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Ho Chi Minh City wastewater treatment plant receives $130mn upgrade

Ho Chi Minh City wastewater treatment plant receives $130mn upgrade

Wednesday, February 11, 2015, 14:07 GMT+7

Ho Chi Minh City last week started work on an expansion project that will turn one of its two wastewater treatment plants into the largest of its kind in Southeast Asia.

The groundbreaking ceremony for the $130 billion project was held at the Binh Hung Sewage Treatment Plant on Saturday last week, one of the contractors said Tuesday on its website.

The multibillion-dollar contract was awarded to a three-company consortium of POSCO Engineering & Construction, Ltd., Hitachi, and OTV, the latter’s parent company, Veolia Environnement S.A, said in a press release.

POSCO E&C is a leading South Korean construction company, whereas the Paris-based Veolia operates in the fields of water supply and management, waste management, energy and transport services.

The project, developed by the city’s Urban Civil Works Construction – Investment Management Authority, is funded by loan assistance from the Japanese government.

The project aims to improve Ho Chi Minh City’s urban and domestic sanitation by expanding the daily processing capacity of the existing sewage treatment plant from 141,000 m3 to 469,000 m3, according to Veolia.

As the largest city in Vietnam, Ho Chi Minh City has seen its volume of industrial and domestic wastewater surge in step with rapid industrialization and urbanization.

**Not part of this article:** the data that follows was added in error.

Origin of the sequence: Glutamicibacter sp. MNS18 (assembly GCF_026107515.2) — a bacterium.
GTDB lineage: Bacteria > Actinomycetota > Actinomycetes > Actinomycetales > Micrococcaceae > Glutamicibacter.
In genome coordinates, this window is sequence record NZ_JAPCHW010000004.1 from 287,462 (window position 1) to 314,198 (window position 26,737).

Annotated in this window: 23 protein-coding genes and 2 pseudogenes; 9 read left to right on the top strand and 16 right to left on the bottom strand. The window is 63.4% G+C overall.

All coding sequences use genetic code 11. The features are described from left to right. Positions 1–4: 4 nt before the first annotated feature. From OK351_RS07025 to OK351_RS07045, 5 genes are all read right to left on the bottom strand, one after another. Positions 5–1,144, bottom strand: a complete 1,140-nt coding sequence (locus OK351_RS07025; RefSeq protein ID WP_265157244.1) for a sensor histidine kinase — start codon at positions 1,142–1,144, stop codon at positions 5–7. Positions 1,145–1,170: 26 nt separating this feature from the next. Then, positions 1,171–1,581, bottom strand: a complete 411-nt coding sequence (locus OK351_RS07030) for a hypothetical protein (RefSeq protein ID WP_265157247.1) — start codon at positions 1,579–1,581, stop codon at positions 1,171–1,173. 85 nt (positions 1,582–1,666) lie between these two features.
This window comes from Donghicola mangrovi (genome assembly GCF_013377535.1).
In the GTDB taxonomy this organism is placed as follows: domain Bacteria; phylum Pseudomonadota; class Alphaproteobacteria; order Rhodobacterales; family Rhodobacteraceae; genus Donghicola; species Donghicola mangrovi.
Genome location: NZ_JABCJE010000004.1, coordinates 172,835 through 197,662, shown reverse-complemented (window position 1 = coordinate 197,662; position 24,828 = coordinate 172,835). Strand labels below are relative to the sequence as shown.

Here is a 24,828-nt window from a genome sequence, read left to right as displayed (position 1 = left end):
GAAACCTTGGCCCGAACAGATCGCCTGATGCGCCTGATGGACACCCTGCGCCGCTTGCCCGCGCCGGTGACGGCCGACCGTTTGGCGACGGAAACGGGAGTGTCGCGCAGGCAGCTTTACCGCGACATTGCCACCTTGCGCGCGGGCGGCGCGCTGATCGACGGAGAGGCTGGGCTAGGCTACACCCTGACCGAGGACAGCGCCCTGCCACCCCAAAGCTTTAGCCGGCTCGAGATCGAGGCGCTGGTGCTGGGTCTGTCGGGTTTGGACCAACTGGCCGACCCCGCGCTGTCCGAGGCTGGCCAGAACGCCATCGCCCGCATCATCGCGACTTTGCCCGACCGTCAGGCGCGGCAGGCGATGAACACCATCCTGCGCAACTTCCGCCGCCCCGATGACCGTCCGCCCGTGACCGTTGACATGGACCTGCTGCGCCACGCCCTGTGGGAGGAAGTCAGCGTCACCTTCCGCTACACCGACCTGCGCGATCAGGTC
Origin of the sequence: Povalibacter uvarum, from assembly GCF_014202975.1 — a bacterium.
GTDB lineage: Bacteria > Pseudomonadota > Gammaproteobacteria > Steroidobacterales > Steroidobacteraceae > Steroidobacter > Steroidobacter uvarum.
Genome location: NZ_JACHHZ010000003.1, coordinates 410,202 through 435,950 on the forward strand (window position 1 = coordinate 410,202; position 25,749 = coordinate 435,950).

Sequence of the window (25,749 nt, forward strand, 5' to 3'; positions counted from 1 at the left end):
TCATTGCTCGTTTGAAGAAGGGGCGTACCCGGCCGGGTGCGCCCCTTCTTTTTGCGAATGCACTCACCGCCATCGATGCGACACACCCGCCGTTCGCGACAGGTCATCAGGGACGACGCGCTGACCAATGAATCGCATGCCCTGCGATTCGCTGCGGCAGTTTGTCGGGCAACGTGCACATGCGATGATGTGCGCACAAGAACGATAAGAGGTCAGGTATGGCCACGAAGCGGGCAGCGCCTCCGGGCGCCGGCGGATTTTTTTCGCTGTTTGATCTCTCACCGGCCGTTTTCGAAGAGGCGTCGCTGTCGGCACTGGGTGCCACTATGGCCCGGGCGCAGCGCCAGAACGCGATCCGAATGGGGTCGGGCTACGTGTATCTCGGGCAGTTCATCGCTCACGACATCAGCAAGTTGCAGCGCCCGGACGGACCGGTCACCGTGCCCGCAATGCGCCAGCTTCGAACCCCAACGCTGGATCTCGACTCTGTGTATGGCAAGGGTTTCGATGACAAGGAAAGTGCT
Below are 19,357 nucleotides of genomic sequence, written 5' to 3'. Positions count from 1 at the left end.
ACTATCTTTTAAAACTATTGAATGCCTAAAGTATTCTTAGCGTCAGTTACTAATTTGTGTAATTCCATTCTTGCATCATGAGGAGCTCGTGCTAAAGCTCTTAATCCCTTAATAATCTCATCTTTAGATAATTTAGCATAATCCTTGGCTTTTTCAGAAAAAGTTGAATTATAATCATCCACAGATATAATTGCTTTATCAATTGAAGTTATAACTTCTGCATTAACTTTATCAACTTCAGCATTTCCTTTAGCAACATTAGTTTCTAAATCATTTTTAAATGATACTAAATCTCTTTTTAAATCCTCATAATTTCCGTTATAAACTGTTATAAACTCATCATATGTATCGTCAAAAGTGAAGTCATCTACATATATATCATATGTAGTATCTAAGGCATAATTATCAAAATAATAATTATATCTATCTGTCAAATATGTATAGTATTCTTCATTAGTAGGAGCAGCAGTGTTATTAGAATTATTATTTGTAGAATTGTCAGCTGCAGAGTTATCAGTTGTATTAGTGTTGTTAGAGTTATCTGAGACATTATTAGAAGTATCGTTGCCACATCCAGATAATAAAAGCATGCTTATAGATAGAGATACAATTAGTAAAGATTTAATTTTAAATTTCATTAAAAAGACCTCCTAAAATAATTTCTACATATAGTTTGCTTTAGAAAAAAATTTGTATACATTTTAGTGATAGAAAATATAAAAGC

“The expanded capacity would be sufficient to meet the wastewater treatment needs of approximately 1.4 million people, and would make the plant one of the largest sewage treatment facilities in South East Asia,” the French firm said.

Emmanuel Gayan, Veolia Water Technologies Executive Vice-President for Africa, Middle-East and Asia, said the company is “honored to have been entrusted by Ho Chi Minh City for this project,” along with its partners Hitachi and POSCO E&C.

“Veolia is committed to helping cities around the world pursue their economic development in a sustainable way,” Gayan said in a statement.

“Our teams of water treatment experts work with local authorities to come up with the best possible solution to meet their needs.”

A Hitachi representative also said the company is looking forward to “contributing to the maintenance and improvement of the water environment in Vietnam by putting in place reliable water infrastructures.”

Hitachi has “an extensive track record and expertise in the delivery of water treatment plants throughout the world,” and is also honored to be involved in the project, according to Kunizo Sakai, Vice President and Executive Officer and President and CEO of Hitachi’s Infrastructure Systems Company.

Binh Hung is one of only two sewage treatment plants in Ho Chi Minh City. The other is the Binh Hung Hoa facility, with a capacity of 30,000 m3 of wastewater treated on a daily basis.

The expansion project in Ho Chi Minh City is the second large-scale project awarded to OTV and Hitachi, following orders received in 2014 for a 199,000 m3/d desalination plant and pre-treatment facilities in Basrah, Iraq, the largest of its kind in the country, according to Veolia.

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